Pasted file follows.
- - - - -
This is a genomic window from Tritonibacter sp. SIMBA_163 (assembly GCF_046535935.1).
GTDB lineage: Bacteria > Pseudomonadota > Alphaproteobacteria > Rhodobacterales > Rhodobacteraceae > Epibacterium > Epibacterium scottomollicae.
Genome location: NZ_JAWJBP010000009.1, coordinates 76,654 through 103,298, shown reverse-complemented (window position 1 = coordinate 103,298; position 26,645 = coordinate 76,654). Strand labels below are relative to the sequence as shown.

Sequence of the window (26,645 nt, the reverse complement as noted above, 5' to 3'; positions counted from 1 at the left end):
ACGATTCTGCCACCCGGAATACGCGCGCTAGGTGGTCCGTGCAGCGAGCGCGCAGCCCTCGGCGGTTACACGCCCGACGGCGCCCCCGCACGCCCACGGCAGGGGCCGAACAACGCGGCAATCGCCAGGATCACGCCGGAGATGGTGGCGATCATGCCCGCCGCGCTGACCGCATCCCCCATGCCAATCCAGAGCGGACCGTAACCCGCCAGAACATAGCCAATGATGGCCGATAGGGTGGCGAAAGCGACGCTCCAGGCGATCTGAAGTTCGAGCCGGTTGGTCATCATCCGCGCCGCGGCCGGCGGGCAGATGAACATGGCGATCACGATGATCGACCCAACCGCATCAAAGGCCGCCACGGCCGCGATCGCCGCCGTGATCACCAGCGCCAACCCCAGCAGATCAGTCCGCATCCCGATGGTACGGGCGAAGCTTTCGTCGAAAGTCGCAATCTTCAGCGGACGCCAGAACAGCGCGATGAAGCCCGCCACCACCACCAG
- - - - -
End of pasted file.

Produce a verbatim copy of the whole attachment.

This is a genomic window from Tritonibacter sp. SIMBA_163 (assembly GCF_046535935.1).
GTDB lineage: Bacteria > Pseudomonadota > Alphaproteobacteria > Rhodobacterales > Rhodobacteraceae > Epibacterium > Epibacterium scottomollicae.
Genome location: NZ_JAWJBP010000009.1, coordinates 76,654 through 103,298, shown reverse-complemented (window position 1 = coordinate 103,298; position 26,645 = coordinate 76,654). Strand labels below are relative to the sequence as shown.

Sequence of the window (26,645 nt, the reverse complement as noted above, 5' to 3'; positions counted from 1 at the left end):
ACGATTCTGCCACCCGGAATACGCGCGCTAGGTGGTCCGTGCAGCGAGCGCGCAGCCCTCGGCGGTTACACGCCCGACGGCGCCCCCGCACGCCCACGGCAGGGGCCGAACAACGCGGCAATCGCCAGGATCACGCCGGAGATGGTGGCGATCATGCCCGCCGCGCTGACCGCATCCCCCATGCCAATCCAGAGCGGACCGTAACCCGCCAGAACATAGCCAATGATGGCCGATAGGGTGGCGAAAGCGACGCTCCAGGCGATCTGAAGTTCGAGCCGGTTGGTCATCATCCGCGCCGCGGCCGGCGGGCAGATGAACATGGCGATCACGATGATCGACCCAACCGCATCAAAGGCCGCCACGGCCGCGATCGCCGCCGTGATCACCAGCGCCAACCCCAGCAGATCAGTCCGCATCCCGATGGTACGGGCGAAGCTTTCGTCGAAAGTCGCAATCTTCAGCGGACGCCAGAACAGCGCGATGAAGCCCGCCACCACCACCAG